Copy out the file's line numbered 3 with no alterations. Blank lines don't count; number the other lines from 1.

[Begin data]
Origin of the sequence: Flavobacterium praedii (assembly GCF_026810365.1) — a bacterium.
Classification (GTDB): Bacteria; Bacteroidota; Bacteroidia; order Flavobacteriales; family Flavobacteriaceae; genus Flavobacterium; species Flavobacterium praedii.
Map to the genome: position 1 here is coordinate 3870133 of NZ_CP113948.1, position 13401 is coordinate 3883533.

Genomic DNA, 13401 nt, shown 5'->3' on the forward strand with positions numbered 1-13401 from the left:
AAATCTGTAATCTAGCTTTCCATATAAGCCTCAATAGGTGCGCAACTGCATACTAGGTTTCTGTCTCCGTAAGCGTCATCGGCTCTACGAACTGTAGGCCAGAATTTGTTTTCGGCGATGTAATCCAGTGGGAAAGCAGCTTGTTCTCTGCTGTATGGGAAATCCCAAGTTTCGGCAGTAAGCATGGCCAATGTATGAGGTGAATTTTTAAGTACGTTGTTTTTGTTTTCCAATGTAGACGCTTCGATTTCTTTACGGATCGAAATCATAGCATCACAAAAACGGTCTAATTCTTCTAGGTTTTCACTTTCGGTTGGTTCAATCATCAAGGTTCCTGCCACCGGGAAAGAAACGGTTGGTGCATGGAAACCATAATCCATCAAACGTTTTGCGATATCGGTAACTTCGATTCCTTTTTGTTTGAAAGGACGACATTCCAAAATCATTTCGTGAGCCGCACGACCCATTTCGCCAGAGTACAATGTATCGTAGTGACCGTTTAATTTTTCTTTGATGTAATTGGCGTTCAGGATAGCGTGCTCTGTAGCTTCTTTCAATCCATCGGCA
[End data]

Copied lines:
Map to the genome: position 1 here is coordinate 3870133 of NZ_CP113948.1, position 13401 is coordinate 3883533.